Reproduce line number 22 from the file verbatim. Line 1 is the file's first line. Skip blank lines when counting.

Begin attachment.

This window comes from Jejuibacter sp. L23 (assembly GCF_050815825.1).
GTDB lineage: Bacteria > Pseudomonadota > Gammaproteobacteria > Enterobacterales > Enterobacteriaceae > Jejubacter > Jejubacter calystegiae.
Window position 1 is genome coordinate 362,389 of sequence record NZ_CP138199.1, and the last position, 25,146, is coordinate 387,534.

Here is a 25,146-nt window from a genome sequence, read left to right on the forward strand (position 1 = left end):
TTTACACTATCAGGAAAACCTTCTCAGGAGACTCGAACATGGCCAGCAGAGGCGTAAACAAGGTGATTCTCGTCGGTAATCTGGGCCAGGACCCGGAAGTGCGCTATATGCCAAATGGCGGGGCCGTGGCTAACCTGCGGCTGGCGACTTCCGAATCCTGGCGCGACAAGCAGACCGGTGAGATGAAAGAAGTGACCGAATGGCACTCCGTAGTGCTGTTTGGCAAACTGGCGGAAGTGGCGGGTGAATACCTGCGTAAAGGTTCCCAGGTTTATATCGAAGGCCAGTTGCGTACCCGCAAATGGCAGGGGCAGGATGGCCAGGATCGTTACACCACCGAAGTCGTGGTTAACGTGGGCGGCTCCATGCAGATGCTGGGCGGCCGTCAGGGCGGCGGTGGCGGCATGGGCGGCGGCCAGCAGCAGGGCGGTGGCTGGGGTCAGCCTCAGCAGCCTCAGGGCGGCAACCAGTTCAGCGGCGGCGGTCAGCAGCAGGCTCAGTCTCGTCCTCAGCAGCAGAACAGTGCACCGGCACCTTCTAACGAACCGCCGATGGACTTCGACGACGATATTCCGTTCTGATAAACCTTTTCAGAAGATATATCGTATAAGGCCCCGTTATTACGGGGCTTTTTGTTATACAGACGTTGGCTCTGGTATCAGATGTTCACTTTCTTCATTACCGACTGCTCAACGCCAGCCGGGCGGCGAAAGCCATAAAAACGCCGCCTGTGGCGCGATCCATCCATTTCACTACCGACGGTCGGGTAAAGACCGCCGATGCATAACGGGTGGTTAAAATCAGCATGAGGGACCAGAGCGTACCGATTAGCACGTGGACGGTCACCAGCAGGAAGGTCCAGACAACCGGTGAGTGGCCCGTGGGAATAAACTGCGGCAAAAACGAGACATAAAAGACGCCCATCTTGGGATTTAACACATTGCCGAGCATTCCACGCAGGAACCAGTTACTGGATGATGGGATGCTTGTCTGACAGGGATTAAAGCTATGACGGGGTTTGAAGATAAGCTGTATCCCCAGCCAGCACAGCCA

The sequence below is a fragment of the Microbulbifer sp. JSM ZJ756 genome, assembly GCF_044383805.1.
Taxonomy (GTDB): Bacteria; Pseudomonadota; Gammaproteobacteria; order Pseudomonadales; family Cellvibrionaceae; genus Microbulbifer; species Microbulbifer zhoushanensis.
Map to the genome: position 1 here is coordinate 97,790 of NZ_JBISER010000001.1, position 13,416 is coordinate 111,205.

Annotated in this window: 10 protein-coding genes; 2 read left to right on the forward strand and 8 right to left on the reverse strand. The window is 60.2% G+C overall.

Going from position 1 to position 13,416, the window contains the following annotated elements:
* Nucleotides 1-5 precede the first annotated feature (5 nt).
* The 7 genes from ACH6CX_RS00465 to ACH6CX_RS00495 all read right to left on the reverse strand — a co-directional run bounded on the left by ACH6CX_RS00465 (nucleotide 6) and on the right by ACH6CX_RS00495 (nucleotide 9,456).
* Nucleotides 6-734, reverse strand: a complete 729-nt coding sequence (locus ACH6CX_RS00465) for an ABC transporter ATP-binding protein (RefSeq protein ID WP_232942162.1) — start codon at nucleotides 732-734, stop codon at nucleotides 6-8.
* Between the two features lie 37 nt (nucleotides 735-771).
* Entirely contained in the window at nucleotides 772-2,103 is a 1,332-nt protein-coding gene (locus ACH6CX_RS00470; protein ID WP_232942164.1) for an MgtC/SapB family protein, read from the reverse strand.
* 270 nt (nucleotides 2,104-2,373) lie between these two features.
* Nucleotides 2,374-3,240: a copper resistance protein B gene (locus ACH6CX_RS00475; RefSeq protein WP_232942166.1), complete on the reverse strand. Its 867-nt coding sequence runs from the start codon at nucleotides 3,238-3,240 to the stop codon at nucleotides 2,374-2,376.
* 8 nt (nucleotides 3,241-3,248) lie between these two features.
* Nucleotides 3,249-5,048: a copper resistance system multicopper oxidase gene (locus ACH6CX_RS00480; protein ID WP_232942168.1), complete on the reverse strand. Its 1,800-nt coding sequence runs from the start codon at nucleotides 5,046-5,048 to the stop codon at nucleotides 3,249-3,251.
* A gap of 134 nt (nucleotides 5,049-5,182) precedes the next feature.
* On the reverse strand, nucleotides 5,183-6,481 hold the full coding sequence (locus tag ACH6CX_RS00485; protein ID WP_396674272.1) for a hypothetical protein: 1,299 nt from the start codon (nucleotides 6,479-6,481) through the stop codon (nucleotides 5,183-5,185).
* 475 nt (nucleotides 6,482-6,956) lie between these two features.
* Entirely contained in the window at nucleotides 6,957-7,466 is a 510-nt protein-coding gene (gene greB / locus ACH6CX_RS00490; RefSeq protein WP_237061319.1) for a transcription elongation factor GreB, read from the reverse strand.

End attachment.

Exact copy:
* 475 nt (nucleotides 6,482-6,956) lie between these two features.